David Riordan recently ran away and joined the circus - a fact that would surprise no one familiar with Oop!, the eclectic and playful Rhode Island home furnishing and gift store that Riordan and his wife, Jennifer Neuguth, founded in 1990. Sponsoring and helping to organise Circus Smirkus - a traditional big-top event featuring young performers who learnt to juggle, clown, and fly on the trapeze at a Vermont summer camp - was a "natural fit" for a store whose employees are called Oopsters.
"The underlying theme at Oop! is fun," says Riordan. "There's a sense of humour involved in a lot of our products: they're meant to tickle the funny bone and be appreciated in the home." The two Oop! stores-cum-galleries - one in the heart of Providence's downtown arts and entertainment district on Westminster Street, the other in suburban South County - are chock-a-block with quirky furniture, jewellery, toys, and other handmade creations from contemporary US artists, many from the New England region. Customers can spend US$1 on a simple trinket or $5,000 on an intricately carved and brightly painted piece of Sticks furniture from the acclaimed Woodstock, NY, artist Sarah Grant, who details all of her work with inspirational sayings and whimsical images.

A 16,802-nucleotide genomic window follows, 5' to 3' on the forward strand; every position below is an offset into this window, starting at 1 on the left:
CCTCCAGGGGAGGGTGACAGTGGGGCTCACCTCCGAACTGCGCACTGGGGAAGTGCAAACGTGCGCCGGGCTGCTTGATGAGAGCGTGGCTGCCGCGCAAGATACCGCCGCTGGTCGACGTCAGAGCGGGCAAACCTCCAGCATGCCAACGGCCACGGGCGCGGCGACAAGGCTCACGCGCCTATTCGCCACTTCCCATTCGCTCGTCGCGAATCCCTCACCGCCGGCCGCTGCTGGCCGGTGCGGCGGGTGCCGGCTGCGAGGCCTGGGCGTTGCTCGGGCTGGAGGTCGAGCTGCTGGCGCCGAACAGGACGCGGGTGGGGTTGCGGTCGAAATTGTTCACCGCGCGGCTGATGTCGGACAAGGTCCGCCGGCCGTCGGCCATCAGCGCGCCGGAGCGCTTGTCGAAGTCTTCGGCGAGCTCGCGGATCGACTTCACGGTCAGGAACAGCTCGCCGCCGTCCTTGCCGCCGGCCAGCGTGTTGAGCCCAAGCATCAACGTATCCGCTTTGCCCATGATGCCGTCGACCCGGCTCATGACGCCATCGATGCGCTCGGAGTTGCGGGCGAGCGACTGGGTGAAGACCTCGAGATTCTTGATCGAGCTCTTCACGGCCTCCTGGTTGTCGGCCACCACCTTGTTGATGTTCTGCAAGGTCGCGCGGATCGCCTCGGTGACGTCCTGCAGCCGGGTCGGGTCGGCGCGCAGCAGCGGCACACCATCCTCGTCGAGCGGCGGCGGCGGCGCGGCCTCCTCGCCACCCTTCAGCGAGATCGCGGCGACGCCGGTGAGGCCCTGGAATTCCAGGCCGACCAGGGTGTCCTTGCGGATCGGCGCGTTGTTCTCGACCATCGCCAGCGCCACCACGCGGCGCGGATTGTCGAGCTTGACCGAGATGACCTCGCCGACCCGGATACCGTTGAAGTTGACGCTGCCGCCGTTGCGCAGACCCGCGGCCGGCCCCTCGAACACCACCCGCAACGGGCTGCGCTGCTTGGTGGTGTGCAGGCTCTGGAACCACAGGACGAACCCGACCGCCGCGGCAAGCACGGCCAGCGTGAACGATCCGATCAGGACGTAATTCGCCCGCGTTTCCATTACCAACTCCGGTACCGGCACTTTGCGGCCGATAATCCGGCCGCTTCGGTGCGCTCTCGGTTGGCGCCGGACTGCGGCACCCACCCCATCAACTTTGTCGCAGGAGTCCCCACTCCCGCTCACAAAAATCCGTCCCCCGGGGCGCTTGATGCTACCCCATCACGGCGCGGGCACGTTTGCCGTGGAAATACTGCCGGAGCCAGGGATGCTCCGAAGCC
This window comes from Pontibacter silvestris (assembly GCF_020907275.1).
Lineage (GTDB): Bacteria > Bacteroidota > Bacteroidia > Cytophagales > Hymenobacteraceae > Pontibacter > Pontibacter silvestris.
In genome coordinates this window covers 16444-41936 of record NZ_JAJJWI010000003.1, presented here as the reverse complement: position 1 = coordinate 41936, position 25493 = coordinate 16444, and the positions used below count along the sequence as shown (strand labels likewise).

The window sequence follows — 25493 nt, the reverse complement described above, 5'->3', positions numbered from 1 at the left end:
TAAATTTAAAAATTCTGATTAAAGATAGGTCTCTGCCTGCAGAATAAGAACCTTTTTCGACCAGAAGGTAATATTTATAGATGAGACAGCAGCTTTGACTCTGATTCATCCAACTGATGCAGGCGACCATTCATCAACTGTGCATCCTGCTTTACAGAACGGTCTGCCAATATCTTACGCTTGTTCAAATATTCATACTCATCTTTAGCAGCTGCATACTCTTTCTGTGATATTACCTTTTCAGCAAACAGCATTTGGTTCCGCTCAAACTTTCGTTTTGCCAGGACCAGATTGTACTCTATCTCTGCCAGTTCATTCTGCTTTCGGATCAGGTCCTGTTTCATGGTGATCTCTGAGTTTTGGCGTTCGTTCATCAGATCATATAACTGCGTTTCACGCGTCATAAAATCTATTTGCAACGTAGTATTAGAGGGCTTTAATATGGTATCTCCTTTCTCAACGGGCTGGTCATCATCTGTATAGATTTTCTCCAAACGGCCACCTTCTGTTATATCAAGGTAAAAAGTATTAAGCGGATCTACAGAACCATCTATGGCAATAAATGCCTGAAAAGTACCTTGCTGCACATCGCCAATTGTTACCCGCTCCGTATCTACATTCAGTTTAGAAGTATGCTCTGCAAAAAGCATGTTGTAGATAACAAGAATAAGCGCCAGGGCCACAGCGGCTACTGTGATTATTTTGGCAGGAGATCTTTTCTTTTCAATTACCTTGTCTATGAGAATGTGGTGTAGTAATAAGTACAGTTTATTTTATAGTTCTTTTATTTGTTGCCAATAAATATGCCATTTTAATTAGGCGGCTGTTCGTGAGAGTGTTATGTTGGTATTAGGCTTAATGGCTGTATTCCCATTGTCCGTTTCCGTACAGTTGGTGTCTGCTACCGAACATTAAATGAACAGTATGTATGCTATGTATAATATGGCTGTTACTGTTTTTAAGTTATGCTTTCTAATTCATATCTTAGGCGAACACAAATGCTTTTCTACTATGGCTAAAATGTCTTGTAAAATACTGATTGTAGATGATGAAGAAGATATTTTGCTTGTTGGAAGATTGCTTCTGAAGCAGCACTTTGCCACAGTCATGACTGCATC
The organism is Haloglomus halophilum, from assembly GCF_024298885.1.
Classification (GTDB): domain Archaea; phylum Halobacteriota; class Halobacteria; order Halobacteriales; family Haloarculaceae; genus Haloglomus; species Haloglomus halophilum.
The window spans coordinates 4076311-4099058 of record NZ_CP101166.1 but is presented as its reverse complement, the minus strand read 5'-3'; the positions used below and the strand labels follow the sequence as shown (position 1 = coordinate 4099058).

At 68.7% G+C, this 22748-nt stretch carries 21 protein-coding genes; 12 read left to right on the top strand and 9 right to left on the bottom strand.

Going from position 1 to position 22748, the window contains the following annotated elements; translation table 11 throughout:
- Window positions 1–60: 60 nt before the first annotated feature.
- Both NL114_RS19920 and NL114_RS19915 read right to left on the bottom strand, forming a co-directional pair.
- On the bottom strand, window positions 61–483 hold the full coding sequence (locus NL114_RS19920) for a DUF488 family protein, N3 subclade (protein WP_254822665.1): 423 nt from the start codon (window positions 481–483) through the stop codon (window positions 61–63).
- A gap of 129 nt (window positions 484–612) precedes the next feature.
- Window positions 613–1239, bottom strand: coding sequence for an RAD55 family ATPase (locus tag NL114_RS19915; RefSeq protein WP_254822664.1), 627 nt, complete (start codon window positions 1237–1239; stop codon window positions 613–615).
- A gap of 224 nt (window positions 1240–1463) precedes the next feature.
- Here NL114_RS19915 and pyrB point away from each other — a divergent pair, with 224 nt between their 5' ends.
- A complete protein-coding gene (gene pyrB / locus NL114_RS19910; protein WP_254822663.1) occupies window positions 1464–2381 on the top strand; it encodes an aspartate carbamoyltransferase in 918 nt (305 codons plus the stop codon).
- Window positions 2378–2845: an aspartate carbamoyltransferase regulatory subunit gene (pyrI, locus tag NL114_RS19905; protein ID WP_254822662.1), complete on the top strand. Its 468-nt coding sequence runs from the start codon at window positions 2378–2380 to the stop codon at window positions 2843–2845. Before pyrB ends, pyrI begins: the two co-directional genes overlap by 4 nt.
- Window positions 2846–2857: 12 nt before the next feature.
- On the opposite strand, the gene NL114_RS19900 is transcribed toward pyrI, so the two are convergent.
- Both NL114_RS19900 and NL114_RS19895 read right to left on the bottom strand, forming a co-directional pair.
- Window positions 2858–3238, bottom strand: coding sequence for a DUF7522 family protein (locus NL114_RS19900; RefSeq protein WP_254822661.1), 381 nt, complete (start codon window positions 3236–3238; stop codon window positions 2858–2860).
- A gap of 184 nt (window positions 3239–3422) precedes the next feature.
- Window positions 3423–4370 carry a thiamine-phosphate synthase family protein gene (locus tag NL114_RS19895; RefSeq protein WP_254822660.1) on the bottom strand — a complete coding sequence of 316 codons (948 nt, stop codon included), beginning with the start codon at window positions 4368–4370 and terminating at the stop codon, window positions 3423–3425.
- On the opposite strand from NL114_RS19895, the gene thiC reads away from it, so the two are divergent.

Made of American hardwood, the Sticks line of bookcases, tables, trunks, beds and other home furnishings is one of the most enduringly popular offerings at Oop! "It's extraordinary furniture, built to last and be loved," says Riordan, who notes that 60 per cent of all Sticks purchases are custom-ordered to match the themes and interests of buyers. "One of my favourite things to do is to work with customers on furniture that will be passed down from generation to generation."
Gold and silver jewellery from the San Francisco artist Jeanine Payer is also a longtime favourite at Oop!; each earring, necklace, ring and bracelet is inscribed with passages of published and unpublished poetry. Payer's work appeals to Oop!'s target audience of 30- to 50-year-old women. However, the store is especially popular with college students, some them the children of those who patronised the store when Riordan and Neuguth - just out of school themselves at the time - opened the original boutique on Thayer Street near Brown University and the University of Rhode Island.
Nearly two decades later, Oop!, which stands for Out of Providence!, has become a local institution and a key supporter and component of the city's cultural scene. It co-sponsors the annual Providence Art Festival and partners with local theatres, one of which last month held a special performance of Cabaret at Oop!. A website, Oopstuff.com, brings the Oop! aesthetic to customers from all around the world, and Oop! even collaborates with international companies like Fidelity Investments on custom-designed gifts for employee anniversaries and incentive programmes.
Yet Riordan and Neuguth remain committed to their original vision for the store: a few years ago they closed a lucrative branch in the upmarket Providence Place Mall, for example, because they felt they were losing touch with the artists and craftspeople who have been their partners from the beginning. "People come in to Oop! to be inspired creatively," says Riordan. "A sense of fun transcends age, and I think we bring out the kid in everyone."
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